The XML (eXtensible Markup Language) filetype is a flexible, structured document format that has played a crucial role in the exchange of a wide variety of data on the Web and elsewhere. It was designed to store and transport data, with focus on simplicity, generality, and usability across the Internet. The development of XML started in the mid-1990s when the internet was rapidly expanding, and the need for a standard that could facilitate the sharing and display of information in a consistent manner became apparent.
How XML Works
XML files are text files that use tags to define objects and the data within each object. These tags are similar in concept to HTML, but unlike HTML, which has predefined tags, XML allows users to define their own tags, making it incredibly versatile for various industries and applications. XML files are designed to be self-descriptive; they not only contain the data but also describe the data structure.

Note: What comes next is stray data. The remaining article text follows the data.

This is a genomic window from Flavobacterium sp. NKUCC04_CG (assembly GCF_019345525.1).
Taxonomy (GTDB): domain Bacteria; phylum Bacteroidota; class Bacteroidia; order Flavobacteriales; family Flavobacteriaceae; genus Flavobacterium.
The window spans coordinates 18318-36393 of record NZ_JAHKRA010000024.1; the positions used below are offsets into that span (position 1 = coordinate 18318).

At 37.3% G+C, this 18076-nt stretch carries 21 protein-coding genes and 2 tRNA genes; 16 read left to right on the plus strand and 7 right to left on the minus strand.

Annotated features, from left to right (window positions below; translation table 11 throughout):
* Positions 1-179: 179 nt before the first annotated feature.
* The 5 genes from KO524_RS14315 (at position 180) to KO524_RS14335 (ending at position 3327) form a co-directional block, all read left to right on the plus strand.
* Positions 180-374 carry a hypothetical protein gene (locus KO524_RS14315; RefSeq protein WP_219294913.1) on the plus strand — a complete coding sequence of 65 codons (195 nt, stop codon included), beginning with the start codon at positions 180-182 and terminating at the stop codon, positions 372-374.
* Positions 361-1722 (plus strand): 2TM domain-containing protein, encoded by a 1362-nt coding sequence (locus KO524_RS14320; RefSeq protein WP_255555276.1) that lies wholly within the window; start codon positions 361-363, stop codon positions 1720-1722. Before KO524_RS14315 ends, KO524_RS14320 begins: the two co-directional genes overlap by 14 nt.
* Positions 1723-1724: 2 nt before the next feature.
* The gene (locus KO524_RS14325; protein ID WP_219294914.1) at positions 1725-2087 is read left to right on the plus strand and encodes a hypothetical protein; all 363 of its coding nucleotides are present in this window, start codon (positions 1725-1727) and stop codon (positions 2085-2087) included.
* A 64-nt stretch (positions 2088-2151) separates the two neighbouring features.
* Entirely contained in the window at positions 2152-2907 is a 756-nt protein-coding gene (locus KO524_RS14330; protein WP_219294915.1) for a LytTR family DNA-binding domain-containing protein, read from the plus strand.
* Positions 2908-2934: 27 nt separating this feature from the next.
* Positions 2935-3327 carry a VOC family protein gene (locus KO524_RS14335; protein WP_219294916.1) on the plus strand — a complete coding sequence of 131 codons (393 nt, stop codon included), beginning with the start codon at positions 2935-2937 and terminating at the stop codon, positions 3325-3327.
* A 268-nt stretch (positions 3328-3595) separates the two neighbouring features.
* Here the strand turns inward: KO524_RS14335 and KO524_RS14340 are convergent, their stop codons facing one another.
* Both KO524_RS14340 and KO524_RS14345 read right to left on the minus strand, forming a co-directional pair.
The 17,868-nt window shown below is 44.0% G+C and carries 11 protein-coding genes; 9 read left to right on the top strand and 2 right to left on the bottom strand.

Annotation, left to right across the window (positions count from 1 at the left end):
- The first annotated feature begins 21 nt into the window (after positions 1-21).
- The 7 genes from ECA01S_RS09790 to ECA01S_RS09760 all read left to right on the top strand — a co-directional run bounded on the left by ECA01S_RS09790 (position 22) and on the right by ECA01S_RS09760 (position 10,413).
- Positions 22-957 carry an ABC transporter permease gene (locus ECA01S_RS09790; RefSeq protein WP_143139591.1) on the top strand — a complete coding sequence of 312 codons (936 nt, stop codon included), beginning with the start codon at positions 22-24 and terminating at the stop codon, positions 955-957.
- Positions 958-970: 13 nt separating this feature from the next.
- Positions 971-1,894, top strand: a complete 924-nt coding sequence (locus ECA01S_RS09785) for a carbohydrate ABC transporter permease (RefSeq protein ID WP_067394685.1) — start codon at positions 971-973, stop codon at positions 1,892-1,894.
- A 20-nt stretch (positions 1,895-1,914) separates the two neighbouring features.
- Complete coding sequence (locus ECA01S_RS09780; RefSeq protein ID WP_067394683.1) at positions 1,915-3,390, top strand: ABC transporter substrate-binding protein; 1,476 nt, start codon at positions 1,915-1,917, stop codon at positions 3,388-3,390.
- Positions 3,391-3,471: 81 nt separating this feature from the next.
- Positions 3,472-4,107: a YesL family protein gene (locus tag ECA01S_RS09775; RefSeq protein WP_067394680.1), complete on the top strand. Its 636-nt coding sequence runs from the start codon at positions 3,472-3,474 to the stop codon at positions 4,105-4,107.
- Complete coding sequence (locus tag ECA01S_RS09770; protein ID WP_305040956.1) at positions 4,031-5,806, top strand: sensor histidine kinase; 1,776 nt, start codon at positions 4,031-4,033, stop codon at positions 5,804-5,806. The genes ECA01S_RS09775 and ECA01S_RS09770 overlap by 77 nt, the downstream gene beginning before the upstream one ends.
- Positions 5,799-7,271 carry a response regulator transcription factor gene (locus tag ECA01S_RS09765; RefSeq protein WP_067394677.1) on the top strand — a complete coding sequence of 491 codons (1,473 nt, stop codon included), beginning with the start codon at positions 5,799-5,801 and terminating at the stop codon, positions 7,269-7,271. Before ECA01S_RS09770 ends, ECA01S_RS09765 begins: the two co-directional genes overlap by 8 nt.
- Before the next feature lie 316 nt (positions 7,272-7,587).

Software That Uses XML
A multitude of software applications utilize XML for tasks like configuration (such as application settings), data exchange between websites, and office document formats (like Microsoft Office's DOCX or Excel's XLSX). Integrated Development Environments (IDEs) and data storage systems also incorporate XML to manage project files and store information.
Alternatives to XML